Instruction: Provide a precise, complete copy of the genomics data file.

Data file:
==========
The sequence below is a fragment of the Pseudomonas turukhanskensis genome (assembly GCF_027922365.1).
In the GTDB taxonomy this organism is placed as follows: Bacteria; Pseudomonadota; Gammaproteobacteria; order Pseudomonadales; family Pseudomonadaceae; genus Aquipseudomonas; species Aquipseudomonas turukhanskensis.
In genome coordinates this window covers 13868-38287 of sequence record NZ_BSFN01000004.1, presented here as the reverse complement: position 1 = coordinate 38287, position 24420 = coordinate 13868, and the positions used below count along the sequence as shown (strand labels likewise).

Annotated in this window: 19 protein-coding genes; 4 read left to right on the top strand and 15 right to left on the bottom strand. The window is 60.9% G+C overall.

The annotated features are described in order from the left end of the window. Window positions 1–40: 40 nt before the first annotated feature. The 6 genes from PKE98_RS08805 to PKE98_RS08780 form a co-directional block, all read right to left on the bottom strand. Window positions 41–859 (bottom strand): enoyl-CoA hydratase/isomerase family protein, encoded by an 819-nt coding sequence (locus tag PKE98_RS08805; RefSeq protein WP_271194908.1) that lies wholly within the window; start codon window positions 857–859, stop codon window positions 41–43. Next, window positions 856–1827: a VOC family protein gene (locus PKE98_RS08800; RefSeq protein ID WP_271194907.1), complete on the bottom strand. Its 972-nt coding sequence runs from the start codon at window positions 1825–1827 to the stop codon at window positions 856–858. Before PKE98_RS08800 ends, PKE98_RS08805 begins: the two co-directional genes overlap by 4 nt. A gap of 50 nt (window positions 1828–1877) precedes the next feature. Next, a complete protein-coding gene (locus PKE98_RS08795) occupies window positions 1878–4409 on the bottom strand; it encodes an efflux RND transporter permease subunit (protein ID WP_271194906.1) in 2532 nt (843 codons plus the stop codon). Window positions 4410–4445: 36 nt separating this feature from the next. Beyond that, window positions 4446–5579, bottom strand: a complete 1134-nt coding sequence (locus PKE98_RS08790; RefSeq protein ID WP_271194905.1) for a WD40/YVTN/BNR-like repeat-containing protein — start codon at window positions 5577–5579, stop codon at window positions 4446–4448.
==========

The sequence below is a fragment of the Pseudomonas turukhanskensis genome (assembly GCF_027922365.1).
In the GTDB taxonomy this organism is placed as follows: Bacteria; Pseudomonadota; Gammaproteobacteria; order Pseudomonadales; family Pseudomonadaceae; genus Aquipseudomonas; species Aquipseudomonas turukhanskensis.
In genome coordinates this window covers 13868-38287 of sequence record NZ_BSFN01000004.1, presented here as the reverse complement: position 1 = coordinate 38287, position 24420 = coordinate 13868, and the positions used below count along the sequence as shown (strand labels likewise).

Annotated in this window: 19 protein-coding genes; 4 read left to right on the top strand and 15 right to left on the bottom strand. The window is 60.9% G+C overall.

The annotated features are described in order from the left end of the window. Window positions 1–40: 40 nt before the first annotated feature. The 6 genes from PKE98_RS08805 to PKE98_RS08780 form a co-directional block, all read right to left on the bottom strand. Window positions 41–859 (bottom strand): enoyl-CoA hydratase/isomerase family protein, encoded by an 819-nt coding sequence (locus tag PKE98_RS08805; RefSeq protein WP_271194908.1) that lies wholly within the window; start codon window positions 857–859, stop codon window positions 41–43. Next, window positions 856–1827: a VOC family protein gene (locus PKE98_RS08800; RefSeq protein ID WP_271194907.1), complete on the bottom strand. Its 972-nt coding sequence runs from the start codon at window positions 1825–1827 to the stop codon at window positions 856–858. Before PKE98_RS08800 ends, PKE98_RS08805 begins: the two co-directional genes overlap by 4 nt. A gap of 50 nt (window positions 1828–1877) precedes the next feature. Next, a complete protein-coding gene (locus PKE98_RS08795) occupies window positions 1878–4409 on the bottom strand; it encodes an efflux RND transporter permease subunit (protein ID WP_271194906.1) in 2532 nt (843 codons plus the stop codon). Window positions 4410–4445: 36 nt separating this feature from the next. Beyond that, window positions 4446–5579, bottom strand: a complete 1134-nt coding sequence (locus PKE98_RS08790; RefSeq protein ID WP_271194905.1) for a WD40/YVTN/BNR-like repeat-containing protein — start codon at window positions 5577–5579, stop codon at window positions 4446–4448.